The team at the Hofsas House loves to enjoy the Monterey Peninsula and ride their bikes! They even can coordinate bike rentals for hotel guests.
Here's the top 4 bike rides in Monterey County, including notes on the level of difficulty.
1. Fisherman's Wharf to Lovers Point
(Beginner)"A simple ride along the bike path that runs from Fisherman's Wharf out to Lovers Point and back is definitely very family-friendly," says Knight. The bike path, officially known as the Monterey Bay Coastal Recreation Trail, extends from Castroville in the north to Pacific Grovein the south, but the stretch between Fisherman's Wharfand Lovers Pointis hands-down the most popular section. The path is separated from street traffic, providing a safe environment for children still learning to balance on two wheels and nervous adults returning to cycling after a long time away. The ride provides fantastic views of Monterey Bay and plenty of great places to stop as it winds past the Coast Guard Pier, Cannery Row, the Monterey Bay Aquarium and the harbor seal beach at Hopkins Marine Station.
2. Parker Flats Loop, Fort Ord National Monument
(Beginner) Once an Army base, the Fort Ord National Monument has several paved roads that are a perfect spot for children and adults seeking a more challenging ride than the Monterey Bay Coastal Recreation Trail. "There are so many different terrains that if someone isn't in very good shape they can stay in the flatter sections," Latham says. "Someone who wants a little more challenge can ride in the steeper areas." A good beginning ride is the 5-mile Parker Flats loop, which has just enough short climbs to add a little challenge. Park at 8th and Gigling, the last spot where cars are allowed. Then bike on 8th Avenue south to Parker Flats Road. Take Parker Flats southeast to Eucalyptus. Turn right on Eucaluptus. You'll have a short but strenuous climb on Eucalyptus. Take Eucalyptus to the next segment of Parker Flats, which runs between Welch Ridge and Artillery Hill. Turn right on Normandy, then left on Eighth to complete the loop and return to the parking lot.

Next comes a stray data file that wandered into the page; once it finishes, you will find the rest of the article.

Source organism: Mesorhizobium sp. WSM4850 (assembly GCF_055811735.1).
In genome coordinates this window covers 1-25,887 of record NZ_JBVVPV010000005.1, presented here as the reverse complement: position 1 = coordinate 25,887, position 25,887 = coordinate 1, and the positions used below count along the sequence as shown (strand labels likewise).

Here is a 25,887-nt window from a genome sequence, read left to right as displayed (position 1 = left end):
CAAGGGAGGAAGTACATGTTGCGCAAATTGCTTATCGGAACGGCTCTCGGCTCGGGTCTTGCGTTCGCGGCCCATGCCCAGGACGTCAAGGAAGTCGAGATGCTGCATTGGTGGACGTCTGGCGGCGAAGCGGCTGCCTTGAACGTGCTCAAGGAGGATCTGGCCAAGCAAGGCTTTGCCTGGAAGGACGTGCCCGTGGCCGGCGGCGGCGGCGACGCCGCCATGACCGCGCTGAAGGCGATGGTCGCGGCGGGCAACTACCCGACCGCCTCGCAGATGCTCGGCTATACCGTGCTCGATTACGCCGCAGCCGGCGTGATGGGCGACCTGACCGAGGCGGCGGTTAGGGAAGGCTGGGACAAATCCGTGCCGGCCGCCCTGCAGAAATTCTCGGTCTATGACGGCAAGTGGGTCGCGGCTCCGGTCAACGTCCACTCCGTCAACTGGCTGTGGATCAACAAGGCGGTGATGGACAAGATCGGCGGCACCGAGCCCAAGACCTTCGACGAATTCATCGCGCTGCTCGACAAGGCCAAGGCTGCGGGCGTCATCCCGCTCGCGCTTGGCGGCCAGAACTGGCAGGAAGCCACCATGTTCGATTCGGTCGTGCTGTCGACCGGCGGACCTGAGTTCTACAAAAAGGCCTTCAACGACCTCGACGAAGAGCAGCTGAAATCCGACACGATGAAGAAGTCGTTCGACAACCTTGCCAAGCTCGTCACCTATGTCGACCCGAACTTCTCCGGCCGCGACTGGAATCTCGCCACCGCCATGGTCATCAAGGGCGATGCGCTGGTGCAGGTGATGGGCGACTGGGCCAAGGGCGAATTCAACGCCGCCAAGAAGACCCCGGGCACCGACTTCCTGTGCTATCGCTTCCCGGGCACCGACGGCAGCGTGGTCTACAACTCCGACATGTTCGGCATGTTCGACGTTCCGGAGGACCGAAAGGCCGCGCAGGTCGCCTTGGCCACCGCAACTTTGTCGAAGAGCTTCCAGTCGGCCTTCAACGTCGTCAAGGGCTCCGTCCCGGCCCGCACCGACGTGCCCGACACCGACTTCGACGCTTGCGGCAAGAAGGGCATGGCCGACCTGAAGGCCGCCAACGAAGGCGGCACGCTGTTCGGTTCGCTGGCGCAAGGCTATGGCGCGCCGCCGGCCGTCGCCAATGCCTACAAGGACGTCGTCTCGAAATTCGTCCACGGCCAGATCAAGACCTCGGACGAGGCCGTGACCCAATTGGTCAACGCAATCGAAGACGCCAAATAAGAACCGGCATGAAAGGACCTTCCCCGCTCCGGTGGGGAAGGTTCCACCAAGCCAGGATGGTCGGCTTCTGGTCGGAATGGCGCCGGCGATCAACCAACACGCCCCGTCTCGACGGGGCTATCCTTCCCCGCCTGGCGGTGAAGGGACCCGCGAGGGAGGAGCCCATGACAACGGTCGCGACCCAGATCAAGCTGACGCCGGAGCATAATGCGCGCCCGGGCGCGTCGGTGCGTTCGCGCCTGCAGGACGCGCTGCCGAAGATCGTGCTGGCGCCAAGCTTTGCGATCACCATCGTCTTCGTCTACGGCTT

3. 17-Mile Drive
(Beginning-Intermediate) "When people come into our shop, most want to ride into 17-Mile Drive," says Knight. And Pebble Beach's scenic road isn't just popular with tourists. "My favorite ride is doing the morning ride out to the Lone Cypress and back," Knight says. One of the reasons this ride is so popular is that it's easy to navigate. "Keep the water on your right on the way out and keep it on the left as you come back and you won't get lost," Knight advises.
The traditional route begins at the Monterey Bay Coastal Recreation Trail at Cannery Row. After a little over a mile, the trail ends, and riders cycle through Pacific Grove on Ocean View Drive past scenic Point Pinos. Riders then continue on Sunset Drive past beautiful Asilomar State Beach, where they'll catch their first views of Pebble Beach, to 17-Mile Drive. "There's a lane for bikes, so it's very, very safe," says Knight. Riders follow 17-Mile Drive down to Point Joe and around to Seal Rock. "It's a nice place to stop because they have restrooms and picnic tables," Knight says. About a mile further is Cypress Point, which is "a vista," Knight says. In spring, cyclists can see pupping harbor seals. "As you continue on," says Knight, "it turns into an intermediate-advanced ride because you're riding with cars from there on in - there's no bike lane."Knight says the best time to do the ride is in the morning. "There's basically no traffic," he says. "The locals are going through the upper roads to go where they want to go, and the tourists driving will go in the afternoon." The round-trip from Cannery Row is 18 miles to Cypress Point and back, and 24 miles to the Lodge at Pebble Beach and back.
4. Monterey to Marina on the Monterey Bay Coastal Rec. Trail
(Beginner-Intermediate) For a different perspective on the Monterey coastline, Knight recommends this ride. "It's more of a bay view," Knight says. It's also a great workout. Riders can choose to tackle the steep hill up the sand dunes at the Monterey/Seaside border, with its reward of a sweeping view of Monterey Bay all the way to Santa Cruz, or opt for the flat cutoff that winds around Laguna Del Rey. Both trails meet up again at the Seaside parking lot for Monterey State Beach, and continue along the dunes and bluffs for miles. "When you get on the bluff out in Sand City it's a grand vista," Knight says. Once riders pass Sand City, they'll reach four miles of open, cypress and sand-dune-lined trail up to Marina, with only other cyclists and pedestrians and the occasional gull or hawk for company. Because the ride becomes so remote, Knight recommends that riders bring a tire repair kit; a flat could lead to a very long walk home.
From Monterey, just take the Rec. Trail north to enjoy this ride. Keep the water on your left to head toward Marina, and on your right to head back to Monterey.